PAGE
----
Bufotenine, a tryptophan-derived alkaloid, suppresses the symptoms and increases the survival rate of rabies-infected mice: the development of a pharmacological approach for rabies treatment
Background: Between 40,000-70,000 people die yearly of rabies, an incurable disease. Besides post-bite vaccination, no treatment is available for it. Methods: First, virus dilution for antiviral effects in mice was determined. Then, animals were treated as follows: control (NaCl 250 µL/animal/day); bufotenine (0.63, 1.05 and 2.1 mg in 250 µL of NaCl/animal/day); rabies (10-6,82CVS dilution); and test (10-6,82 CVS dilution and bufotenine, in the above-mentioned doses). Animals were observed daily for 21 days or until the 3rd stage of rabies infection. Twitch-tension and liposome studies were applied to understand the possible interaction of bufotenine with receptors, particularly acetylcholine. Results: Bufotenine was able to increase the survival rate of intracerebrally virus-infected mice from 15 to 40%. Bufotenine did not seem to interfere with the acetylcholine response in the skeletal muscle, indicating that its mechanism of action is not blocking the virus entrance due to nAChR antagonism. By analyzing liposomes, we could observe that bufotenine did not passively penetrates cell membranes, indicating the necessity of complementary structures to cell penetration. Conclusions: Bufotenine is a promising candidate for drug development. After further chemical modification, it might be possible to dissociate minor side effects, increase efficiency, efficacy and pharmacokinetics, yielding a true anti-rabies drug.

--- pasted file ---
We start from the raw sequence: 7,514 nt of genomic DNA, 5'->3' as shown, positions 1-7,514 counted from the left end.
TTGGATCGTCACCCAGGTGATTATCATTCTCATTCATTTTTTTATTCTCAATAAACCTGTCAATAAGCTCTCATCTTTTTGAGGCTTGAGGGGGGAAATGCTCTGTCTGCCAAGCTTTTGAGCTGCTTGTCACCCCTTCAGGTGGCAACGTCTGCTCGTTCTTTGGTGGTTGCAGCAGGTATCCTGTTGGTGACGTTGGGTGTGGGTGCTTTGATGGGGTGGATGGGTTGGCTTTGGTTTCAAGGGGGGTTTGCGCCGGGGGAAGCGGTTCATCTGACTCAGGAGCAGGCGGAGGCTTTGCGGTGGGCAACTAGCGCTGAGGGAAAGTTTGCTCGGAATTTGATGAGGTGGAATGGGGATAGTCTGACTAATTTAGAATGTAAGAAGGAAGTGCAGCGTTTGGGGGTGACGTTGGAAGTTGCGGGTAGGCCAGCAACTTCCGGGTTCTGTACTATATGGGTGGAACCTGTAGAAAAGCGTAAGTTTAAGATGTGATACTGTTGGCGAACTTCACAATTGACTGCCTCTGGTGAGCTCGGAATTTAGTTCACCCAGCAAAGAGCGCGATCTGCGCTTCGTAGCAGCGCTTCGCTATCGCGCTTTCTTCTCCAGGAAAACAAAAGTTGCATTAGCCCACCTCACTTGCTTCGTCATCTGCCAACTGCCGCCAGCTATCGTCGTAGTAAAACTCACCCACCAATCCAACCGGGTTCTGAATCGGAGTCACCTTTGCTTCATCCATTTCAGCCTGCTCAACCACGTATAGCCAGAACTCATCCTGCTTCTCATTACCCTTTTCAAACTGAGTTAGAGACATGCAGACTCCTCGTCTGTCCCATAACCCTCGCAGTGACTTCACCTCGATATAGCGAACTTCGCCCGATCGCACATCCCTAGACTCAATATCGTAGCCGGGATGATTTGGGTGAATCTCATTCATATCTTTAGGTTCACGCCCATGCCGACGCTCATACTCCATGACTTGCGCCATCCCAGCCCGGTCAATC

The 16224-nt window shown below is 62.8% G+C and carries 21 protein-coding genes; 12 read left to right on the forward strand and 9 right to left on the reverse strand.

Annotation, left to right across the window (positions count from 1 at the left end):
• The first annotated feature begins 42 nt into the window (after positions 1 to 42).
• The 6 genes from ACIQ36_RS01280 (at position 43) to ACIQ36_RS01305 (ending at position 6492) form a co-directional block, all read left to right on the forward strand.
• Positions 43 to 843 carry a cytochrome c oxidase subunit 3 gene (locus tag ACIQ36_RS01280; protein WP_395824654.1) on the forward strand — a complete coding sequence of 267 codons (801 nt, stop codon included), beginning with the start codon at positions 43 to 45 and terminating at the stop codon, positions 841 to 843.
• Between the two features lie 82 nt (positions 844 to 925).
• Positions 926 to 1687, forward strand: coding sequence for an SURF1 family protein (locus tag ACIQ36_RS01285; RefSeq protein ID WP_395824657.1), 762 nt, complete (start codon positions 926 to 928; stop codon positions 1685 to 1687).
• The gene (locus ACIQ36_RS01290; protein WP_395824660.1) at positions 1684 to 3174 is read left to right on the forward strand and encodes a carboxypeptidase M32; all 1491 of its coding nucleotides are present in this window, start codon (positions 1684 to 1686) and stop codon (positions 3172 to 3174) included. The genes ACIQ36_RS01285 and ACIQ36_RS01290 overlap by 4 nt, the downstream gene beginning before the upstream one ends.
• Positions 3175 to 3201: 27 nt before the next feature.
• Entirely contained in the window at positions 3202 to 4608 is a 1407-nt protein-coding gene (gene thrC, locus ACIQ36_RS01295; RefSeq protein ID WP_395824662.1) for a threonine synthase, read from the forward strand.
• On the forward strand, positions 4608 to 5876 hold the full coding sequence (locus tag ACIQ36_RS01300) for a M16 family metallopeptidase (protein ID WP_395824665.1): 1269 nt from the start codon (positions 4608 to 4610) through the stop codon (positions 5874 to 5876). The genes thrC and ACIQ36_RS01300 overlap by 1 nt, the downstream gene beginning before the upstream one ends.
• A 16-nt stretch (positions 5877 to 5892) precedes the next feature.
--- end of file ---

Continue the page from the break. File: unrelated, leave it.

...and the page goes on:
Rabies; Rabies therapy; Bufotenine
Vigerelli H, Sciani JM, Pereira PMC, Antonio AL, Silva AC.R., Collaço RC.O., et al. Bufotenine, a tryptophan-derived alkaloid, suppresses the symptoms and increases the survival rate of rabies-infected mice: the development of a pharmacological approach for rabies treatment. J. Venom. Anim. Toxins Incl. Trop. Dis.. 2020 Feb;26:e20190050. doi:https://doi.org/10.1590/1678-9199-jvatitd-2019-0050.
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